Spanish U-turn on Western Sahara upends relations with Algeria
Algeria's relations with Spain were dealt another blow this week after Algiers' decided to suspend its decades-old cooperation treaty with Madrid followed by its banks suggesting they could curb ties with Spanish businesses.
Tensions between the two countries have been brewing since March, when Spain announced its support for Morocco’s autonomy plan for Western Sahara in an abrupt diplomatic U-turn.
The issue of the former Spanish colony, classified as a "non-self-governing territory" by the United Nations, is the source of a decades'-long conflict between Morocco and the Sahrawi independence movement, the Polisario Front, which broke off diplomatic relations with Rabat in August 2021 .
Western Sahara is currently 80 percent controlled by Morocco who regard the area - which is rich in phosphates and adjacent to bountiful Atlantic fishing waters - as an integral part of their own territory. Meanwhile, Algeria, which shares a border with Western Sahara, has long hosted and supported the Polisario Front.
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The decision of the Algerian presidency on Wednesday evening to suspend the Treaty of Friendship, Good Neighbourliness and Cooperation, signed in 2002 with Spain, did not "fall out of the sky for no reason even though for a few weeks tensions had calmed down a bit," an Algerian diplomatic source told Middle East Eye.
The Spanish Prime Minister Pedro Sanchez, who on the same day in the Spanish Parliament reaffirmed the historic change in the Spanish position on Western Sahara, described Morocco's autonomy proposal over the Sahara as the "the most serious, credible and realistic basis" to resolve "a conflict that has lasted for too long."
He attempted to justify his position by emphasising that other European states had adopted similar stances on the conflict.
"France supports the Moroccan proposal, and in the same way the President of Germany has recognised it as serious and credible, as was also recognised by the United States, or the Netherlands in May.”
This volte-face in Spanish diplomacy, which had previously advocated neutrality between Rabat and the Polisario, has created a shockwave in Algeria, where the authorities are demanding a self-determination referendum for the Sahrawis.
Impact on business
In the aftermath of the Spanish decision, Algiers recalled its ambassador to Spain and the Algerian national hydrocarbon company Sonatrach declared a rise in the price of gas being delivered to Spain, which heavily relies on Algerian natural gas. In 2021, Spain imported 41.4 percent of its gas from Algeria.
On Thursday, the Algerian Association of Banks and Financial Establishments urged its members to reduce business ties with Spain.
In response, the Spanish foreign minister vowed his country would "defend its interests", but ruled out any impact on the gas supply deal between the two countries.
“The big question that arose that day was: is gas affected?" asked one business manager in Algiers, who has been a witness to a wave of panic in business networks as many wonder if the banks' decision and the suspension of the cooperation treaty would be compatible with the trade agreement between Algeria and the European Union.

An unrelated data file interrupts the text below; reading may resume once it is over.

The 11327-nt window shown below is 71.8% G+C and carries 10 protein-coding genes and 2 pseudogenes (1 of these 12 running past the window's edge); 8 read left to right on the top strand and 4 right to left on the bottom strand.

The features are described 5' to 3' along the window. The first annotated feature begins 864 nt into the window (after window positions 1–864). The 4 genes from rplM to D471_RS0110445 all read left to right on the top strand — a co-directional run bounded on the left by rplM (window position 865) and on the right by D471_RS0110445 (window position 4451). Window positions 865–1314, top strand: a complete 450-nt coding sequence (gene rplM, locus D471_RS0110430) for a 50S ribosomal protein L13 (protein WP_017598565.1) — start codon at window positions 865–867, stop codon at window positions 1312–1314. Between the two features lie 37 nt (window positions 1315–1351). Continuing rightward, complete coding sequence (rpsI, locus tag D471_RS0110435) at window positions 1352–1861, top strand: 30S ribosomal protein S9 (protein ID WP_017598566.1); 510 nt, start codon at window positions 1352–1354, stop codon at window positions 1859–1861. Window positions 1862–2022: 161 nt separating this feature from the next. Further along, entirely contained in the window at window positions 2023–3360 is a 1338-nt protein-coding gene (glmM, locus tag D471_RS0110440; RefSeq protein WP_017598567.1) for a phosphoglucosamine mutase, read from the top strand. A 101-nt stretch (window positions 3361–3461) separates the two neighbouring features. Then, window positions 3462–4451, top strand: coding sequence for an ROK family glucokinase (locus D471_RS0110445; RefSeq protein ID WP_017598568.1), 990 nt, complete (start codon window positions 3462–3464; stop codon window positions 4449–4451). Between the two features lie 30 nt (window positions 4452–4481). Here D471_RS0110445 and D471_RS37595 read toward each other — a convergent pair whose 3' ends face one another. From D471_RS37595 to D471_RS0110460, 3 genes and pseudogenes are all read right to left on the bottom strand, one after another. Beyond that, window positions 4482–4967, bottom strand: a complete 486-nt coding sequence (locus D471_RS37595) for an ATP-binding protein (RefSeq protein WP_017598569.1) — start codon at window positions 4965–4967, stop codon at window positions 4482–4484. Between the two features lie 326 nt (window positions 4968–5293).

Statistics from the Algerian Ministry of Finance and the General Directorate of Customs show that Spain was Algeria's fourth-largest export market in 2020, after China, France, and Italy, and its fourth-largest source of imports, behind Italy, France and Turkey.
'I have the impression that the Algerian authorities once again feel ignored'
- Spanish source
Several Spanish sources contacted by MEE said they are worried about this escalation which, according to one of them, "is only the work of Pedro Sanchez".
“Everyone in Spain agrees on one thing: the reversal of position on Western Sahara is the sole responsibility of Sanchez. Neither the PSOE [Socialist Party], nor the government, nor even the Minister of Foreign Affairs was consulted,” said one of the sources.
“In his speech to Parliament, Sanchez defended the diplomatic U-turn on the Western Sahara issue but did not once mention Algeria or answer questions about the bilateral crisis. I have the impression that the Algerian authorities once again feel ignored," the source added.
Threats and sanctions
In another sign of strained relations, no Spanish airports were among the new destinations announced by Algeria's transport ministry in March as part of the country's plan to increase the number of Algerian Airlines flights.
Algiers has also suspended indefinitely all repatriations of migrants arriving on the Spanish coast. There were more than 11,000 in 2021.
And then in April, the Algerian energy minister Mohamed Arkab threatened to end the gas contract with Spain if the latter re-routed the natural gas delivery to any other destinations not mentioned in the contract - in an apparent reference to Morocco.
Algeria suspended its gas supplies to Morocco in November 2021.
Also in April, Algeria warned of possible rises in the price of gas exported to Spain, justifying that the prices charged were lower than those on the international markets.
“Tensions had eased a bit lately. We hoped for an improvement in the situation, since Algeria had promised not to touch the contracts already signed, especially in the field of gas, at least until their expiry," said one source familiar with commercial ties between Algiers and Madrid.
In reality, however, Algiers "was waiting for explanations which never came," says a diplomatic source.
"Not only has the requested clarifications never come, but Sanchez reiterated Spain's choice of Morocco [side]."
*This article is an edited translation of an article first published by Middle East Eye in French.
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